Generally, LS crankshafts are similar in design, with identical 2.10-inch rod and 2.65-inch main journal sizes and a common rear main seal. All LS engines uses iron crankshafts except the LS7, LS9 and LSA; they used forged steel cranks (4.00-inch stroke on the LS7; 3.62-inch stroke on the LS9 and LSA).
The crankshaft sensing function of the distributorless ignition system depends on reading the toothed reluctor wheel on the crankshaft. Early LS engines mostly used 24-tooth wheels and upgraded a few years ago to 58-tooth (also known as 58X) wheels. When building an LS engine, it is imperative the correct reluctor wheel is used with the compatible crankshaft position sensor and ignition controller.
The crankshafts are mostly interchangeable, but the snouts on LS7 and LS9 crankshafts are approximately 1-inch longer to accommodate their two-stage oil pumps that work with the engines’ dry-sump oiling systems. These forged crankshafts can be used on wet-sump engines by using a few specific components and/or modifications.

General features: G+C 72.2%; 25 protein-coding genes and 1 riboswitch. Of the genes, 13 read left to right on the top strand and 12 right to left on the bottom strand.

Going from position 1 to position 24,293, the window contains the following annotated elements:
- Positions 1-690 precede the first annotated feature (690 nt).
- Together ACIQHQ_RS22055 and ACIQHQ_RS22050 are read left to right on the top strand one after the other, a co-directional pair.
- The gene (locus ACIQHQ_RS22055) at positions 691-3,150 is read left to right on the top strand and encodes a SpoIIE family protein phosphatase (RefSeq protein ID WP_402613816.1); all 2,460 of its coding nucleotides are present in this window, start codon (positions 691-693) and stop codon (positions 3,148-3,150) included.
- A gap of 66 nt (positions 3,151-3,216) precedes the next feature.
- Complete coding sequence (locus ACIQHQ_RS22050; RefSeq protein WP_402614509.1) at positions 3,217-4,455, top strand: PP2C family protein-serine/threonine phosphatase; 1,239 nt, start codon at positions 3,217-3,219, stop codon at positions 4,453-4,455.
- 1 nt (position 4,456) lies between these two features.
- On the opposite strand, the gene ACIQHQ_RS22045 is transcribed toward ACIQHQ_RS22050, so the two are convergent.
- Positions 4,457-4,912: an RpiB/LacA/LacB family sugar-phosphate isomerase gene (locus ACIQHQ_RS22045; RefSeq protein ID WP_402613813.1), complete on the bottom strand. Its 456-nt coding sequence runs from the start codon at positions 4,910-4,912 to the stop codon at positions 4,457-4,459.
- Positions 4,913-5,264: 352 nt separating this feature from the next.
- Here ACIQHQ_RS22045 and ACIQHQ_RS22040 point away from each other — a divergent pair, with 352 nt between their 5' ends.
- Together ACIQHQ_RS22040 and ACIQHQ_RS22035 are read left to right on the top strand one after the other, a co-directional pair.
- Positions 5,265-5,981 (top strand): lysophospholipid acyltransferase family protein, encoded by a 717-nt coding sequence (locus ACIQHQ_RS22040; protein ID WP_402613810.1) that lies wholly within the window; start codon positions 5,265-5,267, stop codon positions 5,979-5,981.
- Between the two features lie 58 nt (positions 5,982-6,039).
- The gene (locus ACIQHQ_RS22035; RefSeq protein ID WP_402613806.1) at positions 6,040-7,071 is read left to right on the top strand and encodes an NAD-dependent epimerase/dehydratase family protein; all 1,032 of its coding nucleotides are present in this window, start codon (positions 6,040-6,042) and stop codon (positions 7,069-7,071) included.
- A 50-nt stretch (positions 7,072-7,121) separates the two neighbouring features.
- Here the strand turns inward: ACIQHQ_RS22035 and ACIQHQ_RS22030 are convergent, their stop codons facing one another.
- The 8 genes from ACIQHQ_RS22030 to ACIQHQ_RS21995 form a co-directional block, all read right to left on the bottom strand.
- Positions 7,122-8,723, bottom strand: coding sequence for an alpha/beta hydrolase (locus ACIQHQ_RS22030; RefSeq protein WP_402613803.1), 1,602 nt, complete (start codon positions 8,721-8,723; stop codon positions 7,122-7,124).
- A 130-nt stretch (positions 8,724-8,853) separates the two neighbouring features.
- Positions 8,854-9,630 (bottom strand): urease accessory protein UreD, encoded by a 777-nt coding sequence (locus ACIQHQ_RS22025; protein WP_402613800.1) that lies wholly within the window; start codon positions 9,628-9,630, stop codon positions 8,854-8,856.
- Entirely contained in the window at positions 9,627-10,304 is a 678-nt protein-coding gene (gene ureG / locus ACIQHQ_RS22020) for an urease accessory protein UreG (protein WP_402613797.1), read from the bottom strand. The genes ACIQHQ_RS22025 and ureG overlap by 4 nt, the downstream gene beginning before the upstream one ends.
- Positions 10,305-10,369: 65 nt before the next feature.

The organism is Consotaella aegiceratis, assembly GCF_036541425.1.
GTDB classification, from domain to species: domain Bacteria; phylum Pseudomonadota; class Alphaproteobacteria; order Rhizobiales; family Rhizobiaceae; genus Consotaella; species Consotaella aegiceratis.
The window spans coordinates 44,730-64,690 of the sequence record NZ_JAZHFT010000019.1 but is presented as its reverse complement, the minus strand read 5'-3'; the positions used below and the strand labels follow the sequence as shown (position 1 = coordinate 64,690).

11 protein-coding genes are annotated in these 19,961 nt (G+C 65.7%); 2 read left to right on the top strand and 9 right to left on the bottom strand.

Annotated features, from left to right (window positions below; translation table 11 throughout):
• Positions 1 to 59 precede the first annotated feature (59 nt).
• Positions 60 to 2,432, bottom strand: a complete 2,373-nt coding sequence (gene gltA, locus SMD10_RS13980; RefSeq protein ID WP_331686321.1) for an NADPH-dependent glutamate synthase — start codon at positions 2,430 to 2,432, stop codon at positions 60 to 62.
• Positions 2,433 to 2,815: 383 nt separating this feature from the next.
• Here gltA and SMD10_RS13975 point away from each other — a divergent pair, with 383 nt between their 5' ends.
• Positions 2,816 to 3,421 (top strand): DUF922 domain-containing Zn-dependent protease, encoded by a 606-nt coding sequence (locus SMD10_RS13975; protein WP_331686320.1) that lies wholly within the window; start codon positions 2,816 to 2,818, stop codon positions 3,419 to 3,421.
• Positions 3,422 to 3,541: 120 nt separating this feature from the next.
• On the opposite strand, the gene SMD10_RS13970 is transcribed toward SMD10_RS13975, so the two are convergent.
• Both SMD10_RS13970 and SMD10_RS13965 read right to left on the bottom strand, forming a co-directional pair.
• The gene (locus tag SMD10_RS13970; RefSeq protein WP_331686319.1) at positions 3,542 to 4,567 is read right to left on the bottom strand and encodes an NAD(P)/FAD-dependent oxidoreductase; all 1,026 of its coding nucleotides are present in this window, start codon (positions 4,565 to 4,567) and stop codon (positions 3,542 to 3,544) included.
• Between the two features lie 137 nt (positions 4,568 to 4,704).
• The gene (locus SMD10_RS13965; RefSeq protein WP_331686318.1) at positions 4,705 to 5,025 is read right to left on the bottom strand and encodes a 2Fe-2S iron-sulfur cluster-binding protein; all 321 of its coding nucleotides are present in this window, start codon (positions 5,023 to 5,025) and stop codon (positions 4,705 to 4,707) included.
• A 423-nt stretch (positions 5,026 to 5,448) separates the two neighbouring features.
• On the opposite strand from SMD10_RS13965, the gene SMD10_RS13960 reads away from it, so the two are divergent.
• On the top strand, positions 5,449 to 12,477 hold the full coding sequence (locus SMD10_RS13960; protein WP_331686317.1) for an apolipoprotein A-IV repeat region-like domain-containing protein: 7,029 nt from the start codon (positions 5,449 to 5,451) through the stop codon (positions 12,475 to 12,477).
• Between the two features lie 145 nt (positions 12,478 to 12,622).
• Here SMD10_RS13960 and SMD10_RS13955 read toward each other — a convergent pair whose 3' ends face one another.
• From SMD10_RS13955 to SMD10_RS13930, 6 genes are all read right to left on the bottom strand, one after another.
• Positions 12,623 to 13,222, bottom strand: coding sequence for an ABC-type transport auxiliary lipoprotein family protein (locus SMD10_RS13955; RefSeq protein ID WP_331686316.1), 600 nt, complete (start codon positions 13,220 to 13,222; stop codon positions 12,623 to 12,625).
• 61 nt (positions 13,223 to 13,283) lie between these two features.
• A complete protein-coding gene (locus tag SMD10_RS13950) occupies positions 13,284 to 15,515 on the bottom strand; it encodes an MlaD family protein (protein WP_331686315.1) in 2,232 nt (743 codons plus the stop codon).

The easiest way to put a forged stroker crankshaft in your LS engine is using GM Performance Parts’ new LSX crankshafts, which are available in four stroke sizes up to 4.125 inches. They feature the standard-length snout and can be used without modification on most engines. LS7 and LS9 crankshafts can be used, but require special components and/or modifications to their snouts to accommodate standard, wet-sump oiling systems.